Is it time to opt for a lower priced home if you want to get on the property ladder?

The latest 0,5% rise in the interest rates and the strong possibility of more rises before the end of this year are definitely causes for concern, says Bill Rawson, Chairman of the Rawson Property Group, because residential property in South Africa had in 2012 already become less affordable to large sectors of the population.

Quoting the respected FNB economic analyst, John Loos, Rawson said that in the current “supply constrained” residential market prices in most categories will continue to rise this year, probably at above 8%, while employee remuneration growth will probably decline (to below 6%). FNB’s price-to-average-employee remuneration index, said Rawson, as well as their index for installment payments on a new 100% bond in relation to average employee remuneration both fell by almost 2% in the second quarter of last year.  Since then, he said, Loos has indicated that a slight improvement in affordability levels took place – but the prediction now is that this situation is very unlikely to be maintained.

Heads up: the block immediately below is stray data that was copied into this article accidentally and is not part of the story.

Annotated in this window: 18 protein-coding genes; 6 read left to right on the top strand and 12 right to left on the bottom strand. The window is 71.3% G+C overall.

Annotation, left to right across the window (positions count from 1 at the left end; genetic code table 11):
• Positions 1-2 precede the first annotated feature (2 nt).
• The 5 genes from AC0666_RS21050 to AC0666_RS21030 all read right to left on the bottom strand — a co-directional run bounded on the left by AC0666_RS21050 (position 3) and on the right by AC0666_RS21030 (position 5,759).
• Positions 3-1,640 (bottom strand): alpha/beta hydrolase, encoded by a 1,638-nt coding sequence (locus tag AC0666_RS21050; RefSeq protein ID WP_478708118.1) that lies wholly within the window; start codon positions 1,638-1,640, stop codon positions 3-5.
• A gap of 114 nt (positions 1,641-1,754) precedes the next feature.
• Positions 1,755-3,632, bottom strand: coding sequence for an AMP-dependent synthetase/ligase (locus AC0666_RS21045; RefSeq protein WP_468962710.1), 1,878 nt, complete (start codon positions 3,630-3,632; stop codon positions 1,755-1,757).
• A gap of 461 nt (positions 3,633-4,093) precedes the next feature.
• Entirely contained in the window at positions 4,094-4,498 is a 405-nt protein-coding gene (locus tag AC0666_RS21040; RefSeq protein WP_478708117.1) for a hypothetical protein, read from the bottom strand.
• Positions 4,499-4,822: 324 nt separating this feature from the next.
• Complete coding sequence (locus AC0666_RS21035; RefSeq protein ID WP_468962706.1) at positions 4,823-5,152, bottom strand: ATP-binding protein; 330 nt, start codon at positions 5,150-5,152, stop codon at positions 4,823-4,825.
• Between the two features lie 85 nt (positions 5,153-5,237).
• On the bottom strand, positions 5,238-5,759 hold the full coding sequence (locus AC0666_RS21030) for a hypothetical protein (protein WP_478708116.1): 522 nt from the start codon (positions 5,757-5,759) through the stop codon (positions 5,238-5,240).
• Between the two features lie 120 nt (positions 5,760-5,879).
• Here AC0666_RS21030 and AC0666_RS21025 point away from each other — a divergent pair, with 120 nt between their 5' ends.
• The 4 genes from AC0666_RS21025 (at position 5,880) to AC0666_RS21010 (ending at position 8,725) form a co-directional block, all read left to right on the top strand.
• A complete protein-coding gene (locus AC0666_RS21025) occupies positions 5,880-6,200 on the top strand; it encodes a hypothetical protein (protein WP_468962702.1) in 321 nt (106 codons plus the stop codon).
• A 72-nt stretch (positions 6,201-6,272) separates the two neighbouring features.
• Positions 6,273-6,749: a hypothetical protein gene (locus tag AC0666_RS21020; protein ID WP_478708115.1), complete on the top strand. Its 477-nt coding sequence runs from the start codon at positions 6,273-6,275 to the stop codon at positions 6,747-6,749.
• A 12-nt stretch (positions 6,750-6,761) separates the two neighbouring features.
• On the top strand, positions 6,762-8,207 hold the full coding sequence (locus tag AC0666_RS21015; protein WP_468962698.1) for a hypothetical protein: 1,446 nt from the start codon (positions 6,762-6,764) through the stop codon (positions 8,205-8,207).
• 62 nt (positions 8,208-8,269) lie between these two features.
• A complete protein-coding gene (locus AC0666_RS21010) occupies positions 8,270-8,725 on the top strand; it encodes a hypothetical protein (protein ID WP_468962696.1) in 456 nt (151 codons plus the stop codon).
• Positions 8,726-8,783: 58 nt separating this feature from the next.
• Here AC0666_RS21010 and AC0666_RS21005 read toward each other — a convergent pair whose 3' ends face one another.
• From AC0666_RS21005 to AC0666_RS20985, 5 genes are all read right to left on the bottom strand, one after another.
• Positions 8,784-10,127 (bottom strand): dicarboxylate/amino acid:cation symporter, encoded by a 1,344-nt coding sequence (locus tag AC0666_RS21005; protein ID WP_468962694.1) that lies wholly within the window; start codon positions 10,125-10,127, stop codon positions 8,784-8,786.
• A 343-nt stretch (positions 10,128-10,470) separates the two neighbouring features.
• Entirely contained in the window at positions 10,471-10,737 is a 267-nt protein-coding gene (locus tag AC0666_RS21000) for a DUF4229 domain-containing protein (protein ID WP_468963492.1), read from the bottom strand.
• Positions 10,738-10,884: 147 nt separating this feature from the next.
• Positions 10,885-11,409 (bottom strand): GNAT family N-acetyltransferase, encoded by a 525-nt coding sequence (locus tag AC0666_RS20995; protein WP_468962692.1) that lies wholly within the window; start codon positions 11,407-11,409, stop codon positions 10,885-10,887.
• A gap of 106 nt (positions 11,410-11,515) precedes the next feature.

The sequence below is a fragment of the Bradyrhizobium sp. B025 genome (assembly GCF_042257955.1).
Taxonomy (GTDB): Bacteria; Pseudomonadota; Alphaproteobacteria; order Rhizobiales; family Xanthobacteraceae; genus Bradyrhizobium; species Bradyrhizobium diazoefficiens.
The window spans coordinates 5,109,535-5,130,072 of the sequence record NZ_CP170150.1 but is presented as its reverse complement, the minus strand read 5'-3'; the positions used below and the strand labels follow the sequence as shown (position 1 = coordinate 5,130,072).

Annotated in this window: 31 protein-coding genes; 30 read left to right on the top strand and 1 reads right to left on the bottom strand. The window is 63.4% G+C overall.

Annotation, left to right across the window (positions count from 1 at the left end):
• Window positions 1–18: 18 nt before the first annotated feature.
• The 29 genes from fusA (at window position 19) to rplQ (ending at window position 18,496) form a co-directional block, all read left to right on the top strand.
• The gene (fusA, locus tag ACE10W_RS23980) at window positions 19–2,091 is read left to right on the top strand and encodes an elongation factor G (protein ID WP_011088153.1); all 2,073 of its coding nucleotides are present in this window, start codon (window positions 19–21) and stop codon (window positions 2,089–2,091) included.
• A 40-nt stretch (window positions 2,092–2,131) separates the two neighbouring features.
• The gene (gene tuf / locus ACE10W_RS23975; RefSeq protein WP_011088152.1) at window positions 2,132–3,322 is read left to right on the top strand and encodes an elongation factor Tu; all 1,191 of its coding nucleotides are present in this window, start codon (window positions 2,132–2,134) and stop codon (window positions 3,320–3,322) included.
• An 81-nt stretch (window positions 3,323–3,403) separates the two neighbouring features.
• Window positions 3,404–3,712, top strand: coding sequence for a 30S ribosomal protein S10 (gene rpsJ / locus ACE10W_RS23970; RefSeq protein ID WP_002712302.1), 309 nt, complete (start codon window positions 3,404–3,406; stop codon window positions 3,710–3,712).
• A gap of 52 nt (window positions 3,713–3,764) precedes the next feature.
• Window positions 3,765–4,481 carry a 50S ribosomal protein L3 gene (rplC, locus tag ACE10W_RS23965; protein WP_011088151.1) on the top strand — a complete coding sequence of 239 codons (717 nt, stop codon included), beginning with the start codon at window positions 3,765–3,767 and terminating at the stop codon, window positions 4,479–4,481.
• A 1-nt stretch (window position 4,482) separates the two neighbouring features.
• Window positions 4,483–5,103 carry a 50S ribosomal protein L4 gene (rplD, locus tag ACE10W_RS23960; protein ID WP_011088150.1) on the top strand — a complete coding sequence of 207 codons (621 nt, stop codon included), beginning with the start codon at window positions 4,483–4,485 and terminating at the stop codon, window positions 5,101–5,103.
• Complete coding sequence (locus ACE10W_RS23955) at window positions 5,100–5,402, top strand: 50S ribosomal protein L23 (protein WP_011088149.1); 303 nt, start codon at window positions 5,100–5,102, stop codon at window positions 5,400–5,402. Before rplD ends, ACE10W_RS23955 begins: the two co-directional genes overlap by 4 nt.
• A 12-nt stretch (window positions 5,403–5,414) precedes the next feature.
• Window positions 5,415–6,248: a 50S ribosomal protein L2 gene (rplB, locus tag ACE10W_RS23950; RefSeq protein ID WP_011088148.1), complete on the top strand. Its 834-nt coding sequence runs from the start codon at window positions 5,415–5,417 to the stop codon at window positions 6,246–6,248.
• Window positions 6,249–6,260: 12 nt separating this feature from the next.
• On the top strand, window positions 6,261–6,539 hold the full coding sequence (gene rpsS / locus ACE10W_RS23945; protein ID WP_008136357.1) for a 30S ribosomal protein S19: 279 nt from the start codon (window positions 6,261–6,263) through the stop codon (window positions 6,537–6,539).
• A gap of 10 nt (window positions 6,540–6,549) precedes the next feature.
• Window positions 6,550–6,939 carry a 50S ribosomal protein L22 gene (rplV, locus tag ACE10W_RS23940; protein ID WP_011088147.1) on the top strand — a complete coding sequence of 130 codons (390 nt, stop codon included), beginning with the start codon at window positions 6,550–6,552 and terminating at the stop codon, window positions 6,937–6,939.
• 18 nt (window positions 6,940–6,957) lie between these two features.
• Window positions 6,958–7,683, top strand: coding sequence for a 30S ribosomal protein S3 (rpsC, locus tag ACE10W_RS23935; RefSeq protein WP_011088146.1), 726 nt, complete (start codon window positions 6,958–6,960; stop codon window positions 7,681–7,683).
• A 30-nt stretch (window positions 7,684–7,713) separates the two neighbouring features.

“The average South African’s ability to afford the home of his choice will, regrettably, almost certainly decline further this year. With interest rates on the increase, the indices quoted above will probably look even less satisfactory by the year end,” said Rawson.

In the circumstances, said Rawson, South Africans must very seriously consider lowering their targets and ambitions in order to become house owners and should do all they can to maintain this ambition rather than to be rent payers in perpetuity.

“Survey after survey,” he said, “has shown that, at the lower and middle income groups, investment in a house is the surest way for people to build up an asset. Unless they are extremely self-disciplined, no other investment channel performs as satisfactorily for these income groups as does housing.”

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